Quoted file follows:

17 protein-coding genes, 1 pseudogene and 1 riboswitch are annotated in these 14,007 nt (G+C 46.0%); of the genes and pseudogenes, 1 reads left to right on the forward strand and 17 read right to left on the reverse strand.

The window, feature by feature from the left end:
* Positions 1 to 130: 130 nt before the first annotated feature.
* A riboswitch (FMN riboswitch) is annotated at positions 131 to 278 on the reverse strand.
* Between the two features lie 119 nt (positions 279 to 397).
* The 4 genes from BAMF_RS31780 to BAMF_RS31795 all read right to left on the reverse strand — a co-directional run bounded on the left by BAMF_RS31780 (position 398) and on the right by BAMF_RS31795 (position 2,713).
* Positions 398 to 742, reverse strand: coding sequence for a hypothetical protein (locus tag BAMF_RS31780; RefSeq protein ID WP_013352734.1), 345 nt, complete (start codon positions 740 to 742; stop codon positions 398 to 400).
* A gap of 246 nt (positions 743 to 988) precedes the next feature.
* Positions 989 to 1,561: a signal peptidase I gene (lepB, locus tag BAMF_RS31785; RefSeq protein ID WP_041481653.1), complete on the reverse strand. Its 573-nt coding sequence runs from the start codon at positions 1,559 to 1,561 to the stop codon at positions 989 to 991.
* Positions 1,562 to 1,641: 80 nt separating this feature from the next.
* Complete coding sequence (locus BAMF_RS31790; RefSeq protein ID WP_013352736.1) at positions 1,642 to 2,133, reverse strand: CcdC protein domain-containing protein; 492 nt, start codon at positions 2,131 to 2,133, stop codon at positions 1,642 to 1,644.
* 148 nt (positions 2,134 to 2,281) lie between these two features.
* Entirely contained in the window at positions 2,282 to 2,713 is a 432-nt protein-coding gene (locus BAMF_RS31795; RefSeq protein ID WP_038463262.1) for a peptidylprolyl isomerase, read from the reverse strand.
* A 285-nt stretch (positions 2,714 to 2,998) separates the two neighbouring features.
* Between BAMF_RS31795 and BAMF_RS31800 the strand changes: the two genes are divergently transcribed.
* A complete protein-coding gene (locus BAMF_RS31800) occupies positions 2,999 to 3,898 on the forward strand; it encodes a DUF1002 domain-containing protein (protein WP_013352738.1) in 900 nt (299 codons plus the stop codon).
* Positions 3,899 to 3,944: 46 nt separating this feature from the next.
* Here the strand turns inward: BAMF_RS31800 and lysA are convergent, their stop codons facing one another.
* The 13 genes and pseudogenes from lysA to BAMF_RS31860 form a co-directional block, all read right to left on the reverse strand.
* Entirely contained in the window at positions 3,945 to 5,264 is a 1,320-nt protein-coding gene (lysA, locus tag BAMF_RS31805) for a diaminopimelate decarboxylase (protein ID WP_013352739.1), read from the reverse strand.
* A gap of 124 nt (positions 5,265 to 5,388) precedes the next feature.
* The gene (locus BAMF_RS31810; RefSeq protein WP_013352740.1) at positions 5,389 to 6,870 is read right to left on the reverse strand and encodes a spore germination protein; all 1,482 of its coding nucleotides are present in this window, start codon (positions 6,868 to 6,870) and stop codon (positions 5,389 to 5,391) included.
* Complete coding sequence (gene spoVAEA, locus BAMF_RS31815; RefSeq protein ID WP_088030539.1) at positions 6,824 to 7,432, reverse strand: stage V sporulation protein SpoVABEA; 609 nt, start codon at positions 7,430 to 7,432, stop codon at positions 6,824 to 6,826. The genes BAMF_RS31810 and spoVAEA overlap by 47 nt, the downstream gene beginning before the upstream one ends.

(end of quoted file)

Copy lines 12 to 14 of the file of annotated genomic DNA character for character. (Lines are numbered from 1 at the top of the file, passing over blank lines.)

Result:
* 148 nt (positions 2,134 to 2,281) lie between these two features.
* Entirely contained in the window at positions 2,282 to 2,713 is a 432-nt protein-coding gene (locus BAMF_RS31795; RefSeq protein ID WP_038463262.1) for a peptidylprolyl isomerase, read from the reverse strand.
* A 285-nt stretch (positions 2,714 to 2,998) separates the two neighbouring features.